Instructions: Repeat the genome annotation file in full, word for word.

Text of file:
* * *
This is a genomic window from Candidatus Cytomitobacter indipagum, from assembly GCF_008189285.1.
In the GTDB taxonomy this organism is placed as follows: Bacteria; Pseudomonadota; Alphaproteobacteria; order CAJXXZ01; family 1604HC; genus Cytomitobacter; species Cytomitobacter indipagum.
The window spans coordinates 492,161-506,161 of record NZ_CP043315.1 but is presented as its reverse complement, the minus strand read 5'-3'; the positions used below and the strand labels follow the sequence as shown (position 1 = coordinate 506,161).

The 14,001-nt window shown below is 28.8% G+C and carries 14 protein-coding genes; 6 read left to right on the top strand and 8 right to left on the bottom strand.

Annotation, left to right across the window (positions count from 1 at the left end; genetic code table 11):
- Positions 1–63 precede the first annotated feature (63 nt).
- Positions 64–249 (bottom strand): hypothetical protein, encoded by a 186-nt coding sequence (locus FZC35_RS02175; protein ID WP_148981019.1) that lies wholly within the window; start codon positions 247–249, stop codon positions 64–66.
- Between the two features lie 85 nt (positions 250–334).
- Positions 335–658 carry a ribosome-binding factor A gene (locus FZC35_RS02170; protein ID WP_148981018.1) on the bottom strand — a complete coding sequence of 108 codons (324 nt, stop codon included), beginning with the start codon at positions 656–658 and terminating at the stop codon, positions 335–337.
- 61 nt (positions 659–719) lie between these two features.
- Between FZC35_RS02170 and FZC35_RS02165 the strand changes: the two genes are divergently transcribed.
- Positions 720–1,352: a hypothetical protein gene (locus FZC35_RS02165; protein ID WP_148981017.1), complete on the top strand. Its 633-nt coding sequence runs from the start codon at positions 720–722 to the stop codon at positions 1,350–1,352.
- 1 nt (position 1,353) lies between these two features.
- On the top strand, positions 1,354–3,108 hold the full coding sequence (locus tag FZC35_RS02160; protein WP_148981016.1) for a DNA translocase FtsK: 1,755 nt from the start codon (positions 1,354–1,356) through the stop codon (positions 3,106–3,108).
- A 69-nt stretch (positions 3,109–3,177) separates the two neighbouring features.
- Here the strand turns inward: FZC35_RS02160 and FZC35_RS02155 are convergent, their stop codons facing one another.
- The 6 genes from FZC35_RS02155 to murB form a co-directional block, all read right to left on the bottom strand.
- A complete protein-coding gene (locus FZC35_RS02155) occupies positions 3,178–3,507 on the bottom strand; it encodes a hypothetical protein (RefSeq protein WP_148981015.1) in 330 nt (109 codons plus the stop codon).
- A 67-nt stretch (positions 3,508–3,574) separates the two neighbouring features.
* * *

This is a genomic window from Candidatus Cytomitobacter indipagum, from assembly GCF_008189285.1.
In the GTDB taxonomy this organism is placed as follows: Bacteria; Pseudomonadota; Alphaproteobacteria; order CAJXXZ01; family 1604HC; genus Cytomitobacter; species Cytomitobacter indipagum.
The window spans coordinates 492,161-506,161 of record NZ_CP043315.1 but is presented as its reverse complement, the minus strand read 5'-3'; the positions used below and the strand labels follow the sequence as shown (position 1 = coordinate 506,161).

The 14,001-nt window shown below is 28.8% G+C and carries 14 protein-coding genes; 6 read left to right on the top strand and 8 right to left on the bottom strand.

Annotation, left to right across the window (positions count from 1 at the left end; genetic code table 11):
- Positions 1–63 precede the first annotated feature (63 nt).
- Positions 64–249 (bottom strand): hypothetical protein, encoded by a 186-nt coding sequence (locus FZC35_RS02175; protein ID WP_148981019.1) that lies wholly within the window; start codon positions 247–249, stop codon positions 64–66.
- Between the two features lie 85 nt (positions 250–334).
- Positions 335–658 carry a ribosome-binding factor A gene (locus FZC35_RS02170; protein ID WP_148981018.1) on the bottom strand — a complete coding sequence of 108 codons (324 nt, stop codon included), beginning with the start codon at positions 656–658 and terminating at the stop codon, positions 335–337.
- 61 nt (positions 659–719) lie between these two features.
- Between FZC35_RS02170 and FZC35_RS02165 the strand changes: the two genes are divergently transcribed.
- Positions 720–1,352: a hypothetical protein gene (locus FZC35_RS02165; protein ID WP_148981017.1), complete on the top strand. Its 633-nt coding sequence runs from the start codon at positions 720–722 to the stop codon at positions 1,350–1,352.
- 1 nt (position 1,353) lies between these two features.
- On the top strand, positions 1,354–3,108 hold the full coding sequence (locus tag FZC35_RS02160; protein WP_148981016.1) for a DNA translocase FtsK: 1,755 nt from the start codon (positions 1,354–1,356) through the stop codon (positions 3,106–3,108).
- A 69-nt stretch (positions 3,109–3,177) separates the two neighbouring features.
- Here the strand turns inward: FZC35_RS02160 and FZC35_RS02155 are convergent, their stop codons facing one another.
- The 6 genes from FZC35_RS02155 to murB form a co-directional block, all read right to left on the bottom strand.
- A complete protein-coding gene (locus FZC35_RS02155) occupies positions 3,178–3,507 on the bottom strand; it encodes a hypothetical protein (RefSeq protein WP_148981015.1) in 330 nt (109 codons plus the stop codon).
- A 67-nt stretch (positions 3,508–3,574) separates the two neighbouring features.